Remedial Law

Wilson Ong Ching Kian Chung vs China National Cereals Oil and Foodstuffs Import and Export Corp.

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G.R. No. 131502 – 333 SCRA 390 – Mercantile Law – Intellectual Property – Law on Copyright – Forum Shopping – Litis Pendentia

Remedial Law – Civil Procedure – Rule 36 – Judgment – Body vs Dispositive Portion

Wilson Ong Ching Kian Chung is selling vermicelli (sotanghon) using his copyrighted cellophane wrapper with the two-dragons designed label. In 1993, Wilson Ong sued Lorenzo Tan for infringing upon his copyrighted cellophanes. Wilson Ong alleged that Tan was importing sotanghon from China National Cereals Oils and Foodstuffs Import and Export Corporation and then Tan would use Wilson Ong’s copyrighted cellophanes to sell the sotanghon.

While the case was pending before the Quezon City RTC, China National Cereals filed another complaint to cancel the copyright of Wilson Ong before the Manila RTC. Judge Palattao of the Manila RTC issued a temporary restraining order enjoining Wilson Ong from using his copyrighted cellophanes.

Eventually, Wilson Ong appealed before the Court of Appeals questioning the TRO. The Court of Appeals in the body of its decision cited that the case before the Manila RTC should have been dismissed because of litis pendentia and forum shopping, there being an existing case before the QC RTC which is a co-equal court of the Manila RTC. But in the dispositive portion of the CA decision, it said that the Manila RTC has the discretion to dismiss the case. Manila RTC did not dismiss the case but rather it ordered the cancellation of Wilson Ong’s copyright. The Manila RTC invoked that though the CA cited forum shopping and litis pendentia as grounds for dismissing the case the CA did not order Manila RTC to actually dismiss the case but rather it gave the Manila RTC the discretion to continue hearing the case.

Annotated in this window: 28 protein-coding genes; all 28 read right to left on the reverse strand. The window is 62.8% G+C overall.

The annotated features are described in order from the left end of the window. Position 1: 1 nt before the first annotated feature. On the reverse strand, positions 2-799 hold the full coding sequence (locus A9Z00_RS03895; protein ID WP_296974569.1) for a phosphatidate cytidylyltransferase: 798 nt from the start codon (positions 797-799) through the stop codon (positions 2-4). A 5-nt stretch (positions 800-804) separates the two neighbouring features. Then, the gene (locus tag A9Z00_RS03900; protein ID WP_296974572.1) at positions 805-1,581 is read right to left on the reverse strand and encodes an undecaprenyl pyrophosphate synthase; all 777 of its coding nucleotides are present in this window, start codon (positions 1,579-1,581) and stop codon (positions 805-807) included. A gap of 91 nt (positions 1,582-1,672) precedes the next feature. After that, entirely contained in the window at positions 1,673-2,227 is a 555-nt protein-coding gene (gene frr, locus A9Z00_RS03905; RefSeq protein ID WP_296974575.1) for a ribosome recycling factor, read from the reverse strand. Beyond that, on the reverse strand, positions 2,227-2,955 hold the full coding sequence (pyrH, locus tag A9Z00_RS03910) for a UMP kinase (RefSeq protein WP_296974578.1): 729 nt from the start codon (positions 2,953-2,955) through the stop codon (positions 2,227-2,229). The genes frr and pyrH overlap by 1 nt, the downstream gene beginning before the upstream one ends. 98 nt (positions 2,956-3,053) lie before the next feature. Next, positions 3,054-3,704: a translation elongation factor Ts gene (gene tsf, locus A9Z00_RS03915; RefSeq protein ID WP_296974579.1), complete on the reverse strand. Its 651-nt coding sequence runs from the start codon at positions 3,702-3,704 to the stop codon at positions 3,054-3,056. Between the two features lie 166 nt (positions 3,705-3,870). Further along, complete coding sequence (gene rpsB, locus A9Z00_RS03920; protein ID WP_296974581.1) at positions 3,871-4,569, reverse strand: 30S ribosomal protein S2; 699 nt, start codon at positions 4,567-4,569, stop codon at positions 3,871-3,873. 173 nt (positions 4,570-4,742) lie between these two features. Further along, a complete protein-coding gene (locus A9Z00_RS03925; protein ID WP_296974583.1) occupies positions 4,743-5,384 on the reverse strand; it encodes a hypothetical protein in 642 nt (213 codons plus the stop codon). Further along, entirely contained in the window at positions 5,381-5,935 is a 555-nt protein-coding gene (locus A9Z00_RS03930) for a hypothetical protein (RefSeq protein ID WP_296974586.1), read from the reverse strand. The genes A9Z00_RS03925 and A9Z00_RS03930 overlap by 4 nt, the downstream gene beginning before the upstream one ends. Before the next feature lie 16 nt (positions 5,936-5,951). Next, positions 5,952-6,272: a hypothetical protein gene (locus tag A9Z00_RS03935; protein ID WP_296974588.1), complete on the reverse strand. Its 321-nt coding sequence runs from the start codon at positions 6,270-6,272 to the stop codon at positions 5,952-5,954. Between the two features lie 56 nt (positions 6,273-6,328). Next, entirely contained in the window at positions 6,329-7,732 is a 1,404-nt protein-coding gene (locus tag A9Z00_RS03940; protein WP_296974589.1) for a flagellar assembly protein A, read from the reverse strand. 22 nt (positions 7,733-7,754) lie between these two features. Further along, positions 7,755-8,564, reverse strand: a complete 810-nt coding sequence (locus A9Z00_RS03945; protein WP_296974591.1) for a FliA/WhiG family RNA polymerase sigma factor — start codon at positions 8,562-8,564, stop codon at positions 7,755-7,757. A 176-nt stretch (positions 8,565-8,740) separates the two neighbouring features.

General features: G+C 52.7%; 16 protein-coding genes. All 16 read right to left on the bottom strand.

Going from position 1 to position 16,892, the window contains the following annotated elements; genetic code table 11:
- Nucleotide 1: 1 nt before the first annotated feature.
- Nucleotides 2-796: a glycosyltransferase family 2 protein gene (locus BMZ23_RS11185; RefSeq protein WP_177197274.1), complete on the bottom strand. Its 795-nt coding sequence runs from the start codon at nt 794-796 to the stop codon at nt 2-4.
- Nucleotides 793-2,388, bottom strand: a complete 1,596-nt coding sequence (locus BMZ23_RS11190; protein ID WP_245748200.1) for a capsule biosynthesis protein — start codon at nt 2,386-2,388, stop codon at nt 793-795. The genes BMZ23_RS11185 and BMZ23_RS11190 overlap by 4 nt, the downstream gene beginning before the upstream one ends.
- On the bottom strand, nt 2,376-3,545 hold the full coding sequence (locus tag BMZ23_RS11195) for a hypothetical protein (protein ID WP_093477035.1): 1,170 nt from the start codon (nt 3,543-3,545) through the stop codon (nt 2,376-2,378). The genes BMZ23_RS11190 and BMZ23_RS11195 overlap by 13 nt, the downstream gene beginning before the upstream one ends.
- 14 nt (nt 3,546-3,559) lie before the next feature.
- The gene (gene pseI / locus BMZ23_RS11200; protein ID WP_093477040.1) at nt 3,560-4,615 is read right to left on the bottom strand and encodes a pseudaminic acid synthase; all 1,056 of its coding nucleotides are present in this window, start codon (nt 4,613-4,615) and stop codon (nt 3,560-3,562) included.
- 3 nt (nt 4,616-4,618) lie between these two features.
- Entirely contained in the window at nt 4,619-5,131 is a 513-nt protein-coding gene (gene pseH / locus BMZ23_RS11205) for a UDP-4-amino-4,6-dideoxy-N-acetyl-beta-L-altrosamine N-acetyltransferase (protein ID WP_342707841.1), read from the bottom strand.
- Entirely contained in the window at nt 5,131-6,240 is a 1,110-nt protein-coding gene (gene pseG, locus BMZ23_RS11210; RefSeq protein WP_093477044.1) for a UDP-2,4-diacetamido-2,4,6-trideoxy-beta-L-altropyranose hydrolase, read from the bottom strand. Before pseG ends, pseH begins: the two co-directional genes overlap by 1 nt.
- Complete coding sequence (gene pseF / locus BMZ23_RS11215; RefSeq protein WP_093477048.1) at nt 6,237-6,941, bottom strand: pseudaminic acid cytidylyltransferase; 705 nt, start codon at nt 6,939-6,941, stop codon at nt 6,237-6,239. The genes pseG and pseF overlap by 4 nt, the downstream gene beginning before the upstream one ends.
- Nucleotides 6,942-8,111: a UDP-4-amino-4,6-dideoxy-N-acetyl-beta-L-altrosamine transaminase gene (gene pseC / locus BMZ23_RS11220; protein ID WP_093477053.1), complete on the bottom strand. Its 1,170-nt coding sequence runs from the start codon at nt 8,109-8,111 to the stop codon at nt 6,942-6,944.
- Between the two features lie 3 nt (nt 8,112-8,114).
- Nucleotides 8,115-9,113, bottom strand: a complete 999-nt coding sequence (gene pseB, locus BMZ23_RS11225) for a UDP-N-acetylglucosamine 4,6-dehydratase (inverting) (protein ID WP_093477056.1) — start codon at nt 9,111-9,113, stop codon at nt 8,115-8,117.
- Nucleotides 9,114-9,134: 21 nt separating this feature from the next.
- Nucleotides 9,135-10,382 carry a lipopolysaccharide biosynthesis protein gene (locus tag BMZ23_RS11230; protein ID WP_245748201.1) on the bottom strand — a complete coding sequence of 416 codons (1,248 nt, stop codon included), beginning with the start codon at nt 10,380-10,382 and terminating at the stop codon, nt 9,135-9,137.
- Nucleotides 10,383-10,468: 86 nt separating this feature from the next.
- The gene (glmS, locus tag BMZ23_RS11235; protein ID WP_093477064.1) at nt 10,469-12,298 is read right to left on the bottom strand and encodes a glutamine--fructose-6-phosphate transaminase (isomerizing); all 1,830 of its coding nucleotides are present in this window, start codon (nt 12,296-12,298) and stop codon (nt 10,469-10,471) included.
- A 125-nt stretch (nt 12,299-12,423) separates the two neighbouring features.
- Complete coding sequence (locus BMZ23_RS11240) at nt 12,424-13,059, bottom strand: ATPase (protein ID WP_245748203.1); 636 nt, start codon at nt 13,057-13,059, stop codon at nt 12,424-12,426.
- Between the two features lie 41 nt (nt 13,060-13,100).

ISSUE: Whether or not the Manila RTC is correct.

HELD: No. The general rule states that the dispositive portion of a Judgment becomes the subject of execution. The dispositive portion prevails over the body of the decision.

The exception where the dispositive part of the judgment does not always prevail over the body of the opinion are: (a) where there is ambiguity or uncertainty, the body of the opinion may be referred to for purposes of construing the judgment because the dispositive part of a decision must find support from the decision’s ratio decidendi; and (b) where extensive and explicit discussion and settlement of the issue is found in the body of the decision.

The Quezon City court and the Manila court have concurrent jurisdiction over the case. However, when the Quezon City court acquired jurisdiction over the case, it excluded all other courts of concurrent jurisdiction from acquiring jurisdiction over the same. The Manila court is, therefore, devoid of jurisdiction over the complaint filed resulting in the assailed decision which must perforce be declared null and void. To hold otherwise would be to risk instances where courts of concurrent jurisdiction might have conflicting orders.

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